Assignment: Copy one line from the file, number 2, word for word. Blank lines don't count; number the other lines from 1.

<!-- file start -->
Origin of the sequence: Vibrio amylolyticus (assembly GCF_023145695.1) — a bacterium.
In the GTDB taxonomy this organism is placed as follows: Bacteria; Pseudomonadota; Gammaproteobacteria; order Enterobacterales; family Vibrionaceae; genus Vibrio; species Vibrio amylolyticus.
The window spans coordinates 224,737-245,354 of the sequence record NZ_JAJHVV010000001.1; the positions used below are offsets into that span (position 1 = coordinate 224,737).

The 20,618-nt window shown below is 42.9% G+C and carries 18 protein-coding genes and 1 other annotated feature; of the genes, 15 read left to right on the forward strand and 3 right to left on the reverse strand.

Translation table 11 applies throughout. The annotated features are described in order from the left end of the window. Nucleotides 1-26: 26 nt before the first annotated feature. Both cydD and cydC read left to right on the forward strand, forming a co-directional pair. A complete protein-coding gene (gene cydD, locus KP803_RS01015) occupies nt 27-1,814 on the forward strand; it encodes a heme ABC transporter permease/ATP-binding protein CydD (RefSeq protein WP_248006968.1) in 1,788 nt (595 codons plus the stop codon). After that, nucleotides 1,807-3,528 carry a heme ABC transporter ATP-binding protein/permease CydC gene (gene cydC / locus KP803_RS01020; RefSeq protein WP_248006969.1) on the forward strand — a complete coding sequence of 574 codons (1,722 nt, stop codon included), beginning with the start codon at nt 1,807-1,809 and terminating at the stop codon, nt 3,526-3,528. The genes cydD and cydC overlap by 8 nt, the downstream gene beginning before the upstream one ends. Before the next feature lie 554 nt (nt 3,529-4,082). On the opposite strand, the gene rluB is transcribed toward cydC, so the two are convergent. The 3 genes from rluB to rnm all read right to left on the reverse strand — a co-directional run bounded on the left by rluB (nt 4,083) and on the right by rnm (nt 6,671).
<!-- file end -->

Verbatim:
In the GTDB taxonomy this organism is placed as follows: Bacteria; Pseudomonadota; Gammaproteobacteria; order Enterobacterales; family Vibrionaceae; genus Vibrio; species Vibrio amylolyticus.